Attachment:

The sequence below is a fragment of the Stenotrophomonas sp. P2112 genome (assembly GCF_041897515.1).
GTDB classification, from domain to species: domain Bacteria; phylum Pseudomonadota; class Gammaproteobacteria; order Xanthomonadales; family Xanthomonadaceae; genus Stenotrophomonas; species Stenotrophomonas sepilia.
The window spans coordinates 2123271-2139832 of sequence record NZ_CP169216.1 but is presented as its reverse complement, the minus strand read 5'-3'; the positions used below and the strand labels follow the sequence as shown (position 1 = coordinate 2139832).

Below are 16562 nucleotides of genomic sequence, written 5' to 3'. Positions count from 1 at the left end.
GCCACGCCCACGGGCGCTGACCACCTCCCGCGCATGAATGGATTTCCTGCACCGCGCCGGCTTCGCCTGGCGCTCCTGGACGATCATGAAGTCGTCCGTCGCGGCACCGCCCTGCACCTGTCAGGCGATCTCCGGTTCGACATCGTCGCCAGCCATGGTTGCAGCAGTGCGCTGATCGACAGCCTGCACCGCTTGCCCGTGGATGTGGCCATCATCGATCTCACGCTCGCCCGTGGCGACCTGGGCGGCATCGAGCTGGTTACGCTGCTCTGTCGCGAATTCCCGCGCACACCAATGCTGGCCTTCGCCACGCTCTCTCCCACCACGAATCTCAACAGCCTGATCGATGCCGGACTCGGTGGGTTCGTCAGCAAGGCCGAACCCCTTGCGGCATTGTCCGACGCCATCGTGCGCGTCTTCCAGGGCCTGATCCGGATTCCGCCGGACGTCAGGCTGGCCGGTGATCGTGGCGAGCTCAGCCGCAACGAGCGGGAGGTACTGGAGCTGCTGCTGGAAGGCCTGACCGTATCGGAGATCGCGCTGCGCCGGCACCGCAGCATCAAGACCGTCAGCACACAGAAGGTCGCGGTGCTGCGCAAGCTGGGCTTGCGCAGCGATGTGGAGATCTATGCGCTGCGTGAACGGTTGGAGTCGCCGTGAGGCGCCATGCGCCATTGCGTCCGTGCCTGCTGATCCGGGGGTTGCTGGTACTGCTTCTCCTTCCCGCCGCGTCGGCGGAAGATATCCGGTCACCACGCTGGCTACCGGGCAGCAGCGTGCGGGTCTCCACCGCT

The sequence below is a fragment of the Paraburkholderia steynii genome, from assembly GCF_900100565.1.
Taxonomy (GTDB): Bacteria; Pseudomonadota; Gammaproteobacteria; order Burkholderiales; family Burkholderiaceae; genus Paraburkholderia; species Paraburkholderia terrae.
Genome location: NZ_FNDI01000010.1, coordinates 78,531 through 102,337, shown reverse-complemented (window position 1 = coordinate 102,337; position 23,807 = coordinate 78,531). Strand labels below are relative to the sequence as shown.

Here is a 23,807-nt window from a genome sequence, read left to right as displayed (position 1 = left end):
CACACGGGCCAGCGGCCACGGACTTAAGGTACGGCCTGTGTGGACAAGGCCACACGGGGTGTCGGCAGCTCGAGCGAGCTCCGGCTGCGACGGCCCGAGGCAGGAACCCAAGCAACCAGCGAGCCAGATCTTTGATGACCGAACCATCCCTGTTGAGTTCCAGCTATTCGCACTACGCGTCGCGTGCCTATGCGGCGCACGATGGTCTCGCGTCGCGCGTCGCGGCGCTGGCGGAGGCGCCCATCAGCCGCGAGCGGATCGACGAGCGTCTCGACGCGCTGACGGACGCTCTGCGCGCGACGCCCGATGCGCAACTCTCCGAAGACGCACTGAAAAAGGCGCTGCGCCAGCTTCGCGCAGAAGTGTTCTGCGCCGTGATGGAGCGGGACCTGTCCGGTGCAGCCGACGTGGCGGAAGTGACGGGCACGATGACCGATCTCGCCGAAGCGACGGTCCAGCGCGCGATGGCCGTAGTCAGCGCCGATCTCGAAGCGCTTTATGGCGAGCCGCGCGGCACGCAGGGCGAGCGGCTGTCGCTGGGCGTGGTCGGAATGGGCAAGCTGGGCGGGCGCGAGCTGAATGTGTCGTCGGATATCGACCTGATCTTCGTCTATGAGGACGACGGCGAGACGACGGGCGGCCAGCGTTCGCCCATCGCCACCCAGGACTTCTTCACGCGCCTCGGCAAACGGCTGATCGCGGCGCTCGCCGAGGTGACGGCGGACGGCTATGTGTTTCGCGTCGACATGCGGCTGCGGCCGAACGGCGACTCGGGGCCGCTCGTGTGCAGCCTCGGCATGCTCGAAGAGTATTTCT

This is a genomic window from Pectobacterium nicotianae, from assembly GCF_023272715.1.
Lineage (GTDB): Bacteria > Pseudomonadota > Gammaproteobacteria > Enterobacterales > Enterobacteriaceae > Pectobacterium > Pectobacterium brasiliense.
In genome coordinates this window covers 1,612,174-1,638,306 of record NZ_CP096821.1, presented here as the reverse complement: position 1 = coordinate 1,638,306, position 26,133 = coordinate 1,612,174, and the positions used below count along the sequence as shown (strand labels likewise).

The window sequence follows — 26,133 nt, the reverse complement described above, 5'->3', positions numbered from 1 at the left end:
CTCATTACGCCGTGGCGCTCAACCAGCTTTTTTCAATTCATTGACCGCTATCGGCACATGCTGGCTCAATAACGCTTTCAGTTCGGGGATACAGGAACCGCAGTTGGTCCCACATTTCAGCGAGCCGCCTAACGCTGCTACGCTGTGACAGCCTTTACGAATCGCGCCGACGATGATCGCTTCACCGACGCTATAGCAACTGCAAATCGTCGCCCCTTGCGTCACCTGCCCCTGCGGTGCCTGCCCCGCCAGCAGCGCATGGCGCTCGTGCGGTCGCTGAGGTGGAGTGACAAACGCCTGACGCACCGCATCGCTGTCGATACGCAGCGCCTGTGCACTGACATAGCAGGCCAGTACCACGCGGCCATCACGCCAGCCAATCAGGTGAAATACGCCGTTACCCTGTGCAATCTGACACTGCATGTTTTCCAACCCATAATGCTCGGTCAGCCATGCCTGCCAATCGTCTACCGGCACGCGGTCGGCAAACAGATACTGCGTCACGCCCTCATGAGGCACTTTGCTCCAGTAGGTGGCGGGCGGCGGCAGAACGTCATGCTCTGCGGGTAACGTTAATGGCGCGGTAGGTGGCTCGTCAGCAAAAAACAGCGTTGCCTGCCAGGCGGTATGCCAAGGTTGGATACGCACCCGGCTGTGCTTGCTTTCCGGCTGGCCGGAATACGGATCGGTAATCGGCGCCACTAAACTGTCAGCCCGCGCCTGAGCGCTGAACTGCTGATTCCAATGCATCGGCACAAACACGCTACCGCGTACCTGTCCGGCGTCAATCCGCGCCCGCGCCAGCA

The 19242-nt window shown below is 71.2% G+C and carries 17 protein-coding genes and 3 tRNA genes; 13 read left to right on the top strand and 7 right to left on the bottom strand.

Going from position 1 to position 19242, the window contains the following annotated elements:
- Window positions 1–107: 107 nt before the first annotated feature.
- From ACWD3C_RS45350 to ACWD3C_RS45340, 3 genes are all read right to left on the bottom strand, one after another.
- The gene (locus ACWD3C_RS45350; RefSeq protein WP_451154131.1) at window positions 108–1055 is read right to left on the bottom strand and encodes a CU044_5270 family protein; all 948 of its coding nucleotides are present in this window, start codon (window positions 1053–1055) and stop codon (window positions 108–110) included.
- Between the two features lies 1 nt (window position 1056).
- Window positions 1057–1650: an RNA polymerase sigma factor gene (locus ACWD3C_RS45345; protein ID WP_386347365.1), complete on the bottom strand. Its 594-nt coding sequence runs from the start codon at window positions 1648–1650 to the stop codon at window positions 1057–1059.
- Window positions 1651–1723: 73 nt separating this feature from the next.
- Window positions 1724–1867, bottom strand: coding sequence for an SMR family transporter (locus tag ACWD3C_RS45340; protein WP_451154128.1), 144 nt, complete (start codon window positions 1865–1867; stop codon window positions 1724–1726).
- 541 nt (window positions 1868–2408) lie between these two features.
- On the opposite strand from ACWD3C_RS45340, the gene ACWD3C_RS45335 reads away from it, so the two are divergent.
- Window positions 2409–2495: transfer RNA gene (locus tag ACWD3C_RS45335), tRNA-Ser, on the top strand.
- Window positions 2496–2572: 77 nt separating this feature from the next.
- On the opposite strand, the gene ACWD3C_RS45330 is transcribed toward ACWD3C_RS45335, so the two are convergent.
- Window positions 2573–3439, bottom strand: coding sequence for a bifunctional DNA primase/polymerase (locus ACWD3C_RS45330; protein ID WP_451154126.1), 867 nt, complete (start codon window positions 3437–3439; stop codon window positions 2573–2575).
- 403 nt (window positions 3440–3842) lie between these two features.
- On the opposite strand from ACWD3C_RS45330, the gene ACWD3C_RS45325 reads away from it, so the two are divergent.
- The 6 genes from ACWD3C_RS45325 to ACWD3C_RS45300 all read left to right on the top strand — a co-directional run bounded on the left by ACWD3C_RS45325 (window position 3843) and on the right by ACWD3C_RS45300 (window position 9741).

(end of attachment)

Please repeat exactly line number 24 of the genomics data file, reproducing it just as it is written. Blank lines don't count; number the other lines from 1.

- Window positions 1724–1867, bottom strand: coding sequence for an SMR family transporter (locus tag ACWD3C_RS45340; protein WP_451154128.1), 144 nt, complete (start codon window positions 1865–1867; stop codon window positions 1724–1726).